TikTok’s pomegranate obsession: The trendy fruit was also big during the Renaissance to talk about female fertility

January 25, 2024 - 2:29 PM
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Image by Jessica Lewis

Pomegranates are hot right now, the red fruit with its glistening jewel-like segments has become the center of a new TikTok trend. The hashtags #pomegranate and #pomegranategirl have been trending in videos featuring debates about sexuality and feminism.

At the risk of sounding all staid and academic but this all is just so Renaissance. Actually, it is more than that, as the roots of pomegranate symbolism and its links to femininity and sexuality extend into classical writings. You’ll find the connection in Herodotus’ Histories and in many religious texts – from those belonging to Christianity and Islam to Zoroastrianism.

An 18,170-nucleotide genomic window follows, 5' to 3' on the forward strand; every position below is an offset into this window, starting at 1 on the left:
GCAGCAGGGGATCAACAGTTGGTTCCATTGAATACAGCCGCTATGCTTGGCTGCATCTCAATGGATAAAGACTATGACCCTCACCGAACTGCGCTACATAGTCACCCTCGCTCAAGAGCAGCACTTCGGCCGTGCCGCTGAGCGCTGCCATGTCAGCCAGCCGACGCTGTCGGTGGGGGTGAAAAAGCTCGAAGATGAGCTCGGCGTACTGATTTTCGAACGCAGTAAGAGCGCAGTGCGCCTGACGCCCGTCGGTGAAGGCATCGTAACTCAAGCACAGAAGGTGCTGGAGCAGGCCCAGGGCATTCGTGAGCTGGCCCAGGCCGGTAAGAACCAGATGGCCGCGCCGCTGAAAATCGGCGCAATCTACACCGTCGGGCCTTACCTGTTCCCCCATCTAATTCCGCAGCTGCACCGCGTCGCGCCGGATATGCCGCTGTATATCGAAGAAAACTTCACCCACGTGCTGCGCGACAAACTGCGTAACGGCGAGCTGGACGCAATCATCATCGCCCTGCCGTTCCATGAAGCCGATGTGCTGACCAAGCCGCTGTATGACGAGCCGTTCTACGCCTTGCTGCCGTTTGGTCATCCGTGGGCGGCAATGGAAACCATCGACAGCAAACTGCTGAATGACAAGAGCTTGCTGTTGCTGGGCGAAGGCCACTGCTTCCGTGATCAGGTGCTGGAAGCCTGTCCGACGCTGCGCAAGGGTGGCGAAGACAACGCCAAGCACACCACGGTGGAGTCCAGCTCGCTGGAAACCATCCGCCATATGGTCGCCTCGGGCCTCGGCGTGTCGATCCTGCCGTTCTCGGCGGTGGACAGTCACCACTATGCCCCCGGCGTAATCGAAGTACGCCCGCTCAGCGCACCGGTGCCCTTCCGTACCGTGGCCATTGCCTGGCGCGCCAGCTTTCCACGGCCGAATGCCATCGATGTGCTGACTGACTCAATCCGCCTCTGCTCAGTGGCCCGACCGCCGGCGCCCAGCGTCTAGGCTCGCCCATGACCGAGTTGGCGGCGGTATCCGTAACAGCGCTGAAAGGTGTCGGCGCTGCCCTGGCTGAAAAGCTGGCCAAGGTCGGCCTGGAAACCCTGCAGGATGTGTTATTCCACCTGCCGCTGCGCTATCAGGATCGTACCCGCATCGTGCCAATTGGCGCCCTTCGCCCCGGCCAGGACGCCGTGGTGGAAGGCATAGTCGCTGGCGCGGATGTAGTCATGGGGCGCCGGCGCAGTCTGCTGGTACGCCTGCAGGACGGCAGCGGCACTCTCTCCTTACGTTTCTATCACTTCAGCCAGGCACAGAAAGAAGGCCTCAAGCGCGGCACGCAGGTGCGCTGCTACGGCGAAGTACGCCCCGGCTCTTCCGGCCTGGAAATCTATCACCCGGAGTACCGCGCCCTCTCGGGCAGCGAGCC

In the Old Testament’s Song of Solomon, for example, the two cheeks of a blushing bride are compared to the two halves of a pomegranate. In Buddhist legend, meanwhile, the child-eating demoness Hariti is helped by Buddah to kick that evil habit by eating pomegranates and is often depicted with one.

TikTokers have, wittingly or not, joined this storied trend in creating videos that use the pomegranate as a symbol for exploring narratives around sexuality and especially fertility.

It is not difficult to see why the pomegranate has traditionally been considered a powerful visual metaphor for fertility. In most images of it, the fruit has been sliced open to reveal its vibrant red interior, with its rich pink pulp surrounding the plentiful seeds.